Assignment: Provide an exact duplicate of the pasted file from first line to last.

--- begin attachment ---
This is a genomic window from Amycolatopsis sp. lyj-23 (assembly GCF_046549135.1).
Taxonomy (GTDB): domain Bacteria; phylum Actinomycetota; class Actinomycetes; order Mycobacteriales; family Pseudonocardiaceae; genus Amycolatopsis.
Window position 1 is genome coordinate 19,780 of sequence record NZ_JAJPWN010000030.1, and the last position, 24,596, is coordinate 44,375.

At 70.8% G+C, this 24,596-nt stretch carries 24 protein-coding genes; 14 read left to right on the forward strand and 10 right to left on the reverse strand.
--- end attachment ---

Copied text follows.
This is a genomic window from Amycolatopsis sp. lyj-23 (assembly GCF_046549135.1).
Taxonomy (GTDB): domain Bacteria; phylum Actinomycetota; class Actinomycetes; order Mycobacteriales; family Pseudonocardiaceae; genus Amycolatopsis.
Window position 1 is genome coordinate 19,780 of sequence record NZ_JAJPWN010000030.1, and the last position, 24,596, is coordinate 44,375.

At 70.8% G+C, this 24,596-nt stretch carries 24 protein-coding genes; 14 read left to right on the forward strand and 10 right to left on the reverse strand.